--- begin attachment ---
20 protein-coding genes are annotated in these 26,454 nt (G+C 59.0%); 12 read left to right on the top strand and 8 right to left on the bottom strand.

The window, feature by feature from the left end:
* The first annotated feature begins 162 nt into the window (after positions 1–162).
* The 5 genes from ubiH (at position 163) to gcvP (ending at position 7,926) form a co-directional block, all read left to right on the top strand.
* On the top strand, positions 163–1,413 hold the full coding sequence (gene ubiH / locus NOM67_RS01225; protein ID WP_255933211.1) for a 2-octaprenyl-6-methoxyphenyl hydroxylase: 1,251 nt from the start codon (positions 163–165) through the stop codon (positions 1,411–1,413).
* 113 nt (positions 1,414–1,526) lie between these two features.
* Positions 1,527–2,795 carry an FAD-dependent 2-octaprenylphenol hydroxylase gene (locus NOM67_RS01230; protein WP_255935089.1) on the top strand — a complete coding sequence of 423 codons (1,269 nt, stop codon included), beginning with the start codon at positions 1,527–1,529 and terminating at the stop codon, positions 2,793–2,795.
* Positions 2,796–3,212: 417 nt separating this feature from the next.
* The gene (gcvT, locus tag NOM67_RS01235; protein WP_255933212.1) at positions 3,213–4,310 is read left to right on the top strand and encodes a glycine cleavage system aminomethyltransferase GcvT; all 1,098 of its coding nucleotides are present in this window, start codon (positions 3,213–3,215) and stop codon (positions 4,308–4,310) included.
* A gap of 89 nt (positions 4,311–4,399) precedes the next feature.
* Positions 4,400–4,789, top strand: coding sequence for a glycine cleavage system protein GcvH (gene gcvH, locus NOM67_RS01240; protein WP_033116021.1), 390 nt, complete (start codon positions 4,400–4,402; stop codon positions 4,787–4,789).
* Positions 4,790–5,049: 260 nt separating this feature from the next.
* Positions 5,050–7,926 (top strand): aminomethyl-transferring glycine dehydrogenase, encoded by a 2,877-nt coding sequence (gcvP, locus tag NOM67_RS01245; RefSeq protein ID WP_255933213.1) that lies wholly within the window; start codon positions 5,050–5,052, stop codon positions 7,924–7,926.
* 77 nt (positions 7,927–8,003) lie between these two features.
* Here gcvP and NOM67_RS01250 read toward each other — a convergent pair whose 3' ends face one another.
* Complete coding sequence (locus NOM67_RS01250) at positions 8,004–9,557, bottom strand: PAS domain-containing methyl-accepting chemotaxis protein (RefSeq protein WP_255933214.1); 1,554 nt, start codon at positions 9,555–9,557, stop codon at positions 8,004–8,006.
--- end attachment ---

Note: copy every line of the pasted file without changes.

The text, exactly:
20 protein-coding genes are annotated in these 26,454 nt (G+C 59.0%); 12 read left to right on the top strand and 8 right to left on the bottom strand.

The window, feature by feature from the left end:
* The first annotated feature begins 162 nt into the window (after positions 1–162).
* The 5 genes from ubiH (at position 163) to gcvP (ending at position 7,926) form a co-directional block, all read left to right on the top strand.
* On the top strand, positions 163–1,413 hold the full coding sequence (gene ubiH / locus NOM67_RS01225; protein ID WP_255933211.1) for a 2-octaprenyl-6-methoxyphenyl hydroxylase: 1,251 nt from the start codon (positions 163–165) through the stop codon (positions 1,411–1,413).
* 113 nt (positions 1,414–1,526) lie between these two features.
* Positions 1,527–2,795 carry an FAD-dependent 2-octaprenylphenol hydroxylase gene (locus NOM67_RS01230; protein WP_255935089.1) on the top strand — a complete coding sequence of 423 codons (1,269 nt, stop codon included), beginning with the start codon at positions 1,527–1,529 and terminating at the stop codon, positions 2,793–2,795.
* Positions 2,796–3,212: 417 nt separating this feature from the next.
* The gene (gcvT, locus tag NOM67_RS01235; protein WP_255933212.1) at positions 3,213–4,310 is read left to right on the top strand and encodes a glycine cleavage system aminomethyltransferase GcvT; all 1,098 of its coding nucleotides are present in this window, start codon (positions 3,213–3,215) and stop codon (positions 4,308–4,310) included.
* A gap of 89 nt (positions 4,311–4,399) precedes the next feature.
* Positions 4,400–4,789, top strand: coding sequence for a glycine cleavage system protein GcvH (gene gcvH, locus NOM67_RS01240; protein WP_033116021.1), 390 nt, complete (start codon positions 4,400–4,402; stop codon positions 4,787–4,789).
* Positions 4,790–5,049: 260 nt separating this feature from the next.
* Positions 5,050–7,926 (top strand): aminomethyl-transferring glycine dehydrogenase, encoded by a 2,877-nt coding sequence (gcvP, locus tag NOM67_RS01245; RefSeq protein ID WP_255933213.1) that lies wholly within the window; start codon positions 5,050–5,052, stop codon positions 7,924–7,926.
* 77 nt (positions 7,927–8,003) lie between these two features.
* Here gcvP and NOM67_RS01250 read toward each other — a convergent pair whose 3' ends face one another.
* Complete coding sequence (locus NOM67_RS01250) at positions 8,004–9,557, bottom strand: PAS domain-containing methyl-accepting chemotaxis protein (RefSeq protein WP_255933214.1); 1,554 nt, start codon at positions 9,555–9,557, stop codon at positions 8,004–8,006.